Montgomery County Animal Shelter is in need of
photographers to volunteer their time on Sundays
to photograph rescue dogs. Volunteers at the
shelter try to take better pictures of the animals
than their original intake picture so it can be
posted on the shelters Facebook page to hopefully
to help get them adopted. The shelter has over 64k
followers who see these pictures and have come to
love seeing the animals dressed up.
are any photographers in the club who are
interested in volunteering their time on Sunday’s
from 1-4pm (it doesn’t even have to be that long,
even an hour would help, and it doesn’t to be
every single Sunday) to help take pictures at the
There are three people who currently
take pictures at the shelter and they can’t always
be there so they are looking for more volunteers
to help out.
is a great way to help the animals get adopted
while also getting your images out there in the
community and gaining experience in animal
Montgomery County Animal Shelter,
8535 TX 242, 77385
Helpful Hints: By Andy Howard.
The Science of
Lens Filters – To Use of Not to
by Andy Howard ---
are several questions that will divide the
opinions of photographers. One I have seen
recently is “Should I use a filter on my lens?”
The question isn’t about “special effects” filters
like star, polarizing, neutral density, etc.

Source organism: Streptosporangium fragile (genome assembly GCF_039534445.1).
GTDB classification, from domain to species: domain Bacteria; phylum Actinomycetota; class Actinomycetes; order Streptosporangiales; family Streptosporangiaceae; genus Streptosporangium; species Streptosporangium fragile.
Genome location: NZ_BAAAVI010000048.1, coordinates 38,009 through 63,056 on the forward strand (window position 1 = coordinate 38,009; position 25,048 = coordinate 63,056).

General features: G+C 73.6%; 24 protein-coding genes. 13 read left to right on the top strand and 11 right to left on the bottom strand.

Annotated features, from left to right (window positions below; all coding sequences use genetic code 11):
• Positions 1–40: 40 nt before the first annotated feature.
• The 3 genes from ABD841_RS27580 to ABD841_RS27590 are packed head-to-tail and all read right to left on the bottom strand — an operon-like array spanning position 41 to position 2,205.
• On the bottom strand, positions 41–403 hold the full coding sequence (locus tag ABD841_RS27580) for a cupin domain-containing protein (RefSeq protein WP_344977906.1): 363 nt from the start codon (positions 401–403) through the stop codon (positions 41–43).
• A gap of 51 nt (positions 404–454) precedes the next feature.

Attach them to the lens as you need them. No, the
question with diverse opinions is “Should I use a
UV filter on my lens?
quick, “scientific” answer is “no”. That is, in
the days of film, photographers used
“ultra-violet” blocking filters to protect the
film, which was extremely sensitive to UV light.
Digital camera sensors are not sensitive to UV
light, so you don’t need the filters for that
reason. Further discussion involves personal
preference, with a few things to be aware of.
a filter to protect the lens glass from scratches,
smudges, sand, spray, fingerprints, etc. Filters
are easier to clean than lens glass. The more
glass you put in front of the lens, the more
chances for reflections, flare, and reduced
sharpness. If you do use a filter, pay the money
for a good-quality one. If you have a large size
lens mount (e.g., 67 mm), be prepared to pay a
“large size” of money.
a filter to protect it from hits – a filter is
cheaper/easier to replace than lens glass. But
remember, a filter is a filter, not a lens
protector; it is not designed to be impact
resistant or super strong. If a hit is hard enough
to damage a filter, most likely the lens will be
damaged as well. (Personal story to the contrary:
I dropped a camera with the end of the lens
hitting first. The lens cap was jammed into the
filter, which was dented and the filter glass
shattered. A pair of pliers [figuring the lens was
toast anyway] extricated the cap and unscrewed the
filter frame. The lens itself was fine but I would
not recommend routinely making this test!).
screw mount for filters extends further out than
the lens and will help avoid bumps. Sure, there
are lenses where the front glass is curved out but
filters aren’t made for them anyway. A lens hood
can help protect the lens but can also “attract”
bumps due to the length of the camera/lens/hood
summary, while a digital camera sensor is not
sensitive to UV light and a UV lens filter is not
needed, it is the photographer’s preference to
decide whether to use a filter or not. Have fun
shooting in the new year!
links for supporting information.